To view photos of my pound cake disaster and share your own baking horror story, please visit our blog at www.thelostitalian.areavoices.com.
Lemon Poppy Seed Breakfast Bread
Makes 1 loaf (8 by 4 by 2½ inch)
¼ cup milk 2½ tablespoons poppy seeds 1½ cups all-purpose flour 1 teaspoon baking powder ¼ teaspoon salt 1 tablespoon grated lemon zest ¾ cup unsalted butter, softened to room temperature ¾ cup white sugar 3 extra large eggs 1½ teaspoons pure vanilla extract Lemon Syrup 3 tablespoons freshly squeezed lemon juice ¼ cup white sugar
Preheat oven to 350 degrees. Grease an 8-inch loaf pan with butter or cooking spray, then lightly dust with flour. For easy removal, line the bottom with a piece of parchment paper, greasing the top.
In a small bowl, combine the milk and poppy seeds; let soak for 20 to 30 minutes.
In a medium bowl, combine the flour, baking powder, salt and lemon zest; set aside.
In a large bowl, use the paddle attachment of a stand mixer (or a handheld mixer) to beat the butter on high speed until softened, about 1 minute for room temperature butter. Add the sugar and continue to beat on high until light and fluffy, about 5 to 6 minutes. (This process is called "creaming" and creates a superior crumb texture.)
Add the eggs, one at a time, beating well after each addition and scraping down the sides before adding the next. Add the vanilla extract and beat on high until combined.
Next, add the flour mixture, in three additions, and the milk mixture, in two additions, alternately, starting and ending with the flour. Mix on the lowest speed after each addition, until just combined, scraping down the sides as needed.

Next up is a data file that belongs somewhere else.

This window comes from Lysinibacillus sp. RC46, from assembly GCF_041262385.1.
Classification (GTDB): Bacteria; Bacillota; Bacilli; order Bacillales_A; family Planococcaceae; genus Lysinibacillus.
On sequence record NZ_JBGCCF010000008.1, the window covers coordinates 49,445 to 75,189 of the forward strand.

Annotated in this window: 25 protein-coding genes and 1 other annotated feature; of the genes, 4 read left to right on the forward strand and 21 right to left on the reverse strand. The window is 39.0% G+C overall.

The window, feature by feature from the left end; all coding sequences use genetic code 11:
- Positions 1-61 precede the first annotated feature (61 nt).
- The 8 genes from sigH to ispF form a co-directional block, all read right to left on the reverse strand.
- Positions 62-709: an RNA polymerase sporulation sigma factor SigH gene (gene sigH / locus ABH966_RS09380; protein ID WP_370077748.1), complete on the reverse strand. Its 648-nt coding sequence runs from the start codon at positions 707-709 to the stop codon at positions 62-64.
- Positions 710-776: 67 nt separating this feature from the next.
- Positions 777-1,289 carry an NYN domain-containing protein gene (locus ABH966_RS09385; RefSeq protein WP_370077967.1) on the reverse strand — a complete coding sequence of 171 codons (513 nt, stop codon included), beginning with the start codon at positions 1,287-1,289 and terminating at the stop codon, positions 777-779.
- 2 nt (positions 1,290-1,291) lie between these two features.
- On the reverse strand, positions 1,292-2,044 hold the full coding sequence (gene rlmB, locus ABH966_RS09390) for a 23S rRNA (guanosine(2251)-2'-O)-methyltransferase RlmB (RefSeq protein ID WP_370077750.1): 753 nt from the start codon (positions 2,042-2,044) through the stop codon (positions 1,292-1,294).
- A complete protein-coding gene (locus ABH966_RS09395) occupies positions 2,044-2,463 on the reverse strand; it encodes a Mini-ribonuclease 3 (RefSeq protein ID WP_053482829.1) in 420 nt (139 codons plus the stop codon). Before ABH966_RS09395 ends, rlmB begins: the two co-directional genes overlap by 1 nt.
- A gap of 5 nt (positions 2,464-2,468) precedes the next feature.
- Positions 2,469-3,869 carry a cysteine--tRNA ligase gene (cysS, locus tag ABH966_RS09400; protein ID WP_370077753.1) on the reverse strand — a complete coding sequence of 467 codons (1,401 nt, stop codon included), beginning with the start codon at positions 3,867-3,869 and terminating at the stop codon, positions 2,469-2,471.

Use a rubber spatula to spread the batter into the prepared baking pan, smoothing the top. Bake at 350 degrees for 50 to 60 minutes, until the bread is a rich, golden brown and a toothpick or skewer inserted in the center comes out crumb-free.
For the Lemon Syrup: As the bread is baking, heat the fresh lemon juice and sugar over medium heat until boiling, stirring constantly until the sugar is dissolved; reduce heat to low and stir for one more minute.
Once the bread is done baking, remove from oven and place pan on a wire cooling rack. Using a pastry brush, immediately brush the hot syrup all over the top of the bread, coating generously.
Cool loaf in pan for about 30 minutes, then remove from pan and keep on wire rack until completely cooled. Serve immediately, or, for even better results, wrap in plastic wrap and store overnight before serving, which helps the bread better absorb the syrup.
To store: Wrap loaf in plastic and store at room temperature for up to 3 days, or freeze for up to 2 months.
• Some people have trouble digesting poppy seeds, and soaking them in milk for 20 to 30 minutes before using helps to soften them while baking.
• Always use pure vanilla extract when possible.
• For extra boost of lemon flavor, serve with lemon curd or lemony whipped cream.
• Use juice squeezed fresh from a lemon vs. bottled for superior flavor.
"Home With the Lost Italian" is a weekly column written by Sarah Nasello featuring recipes by her husband, Tony Nasello. The couple owns Sarello's in Moorhead and lives in Fargo with their 11-year-old son, Giovanni. Readers can reach them at firstname.lastname@example.org and their blog at www.thelostitalian.areavoices.com.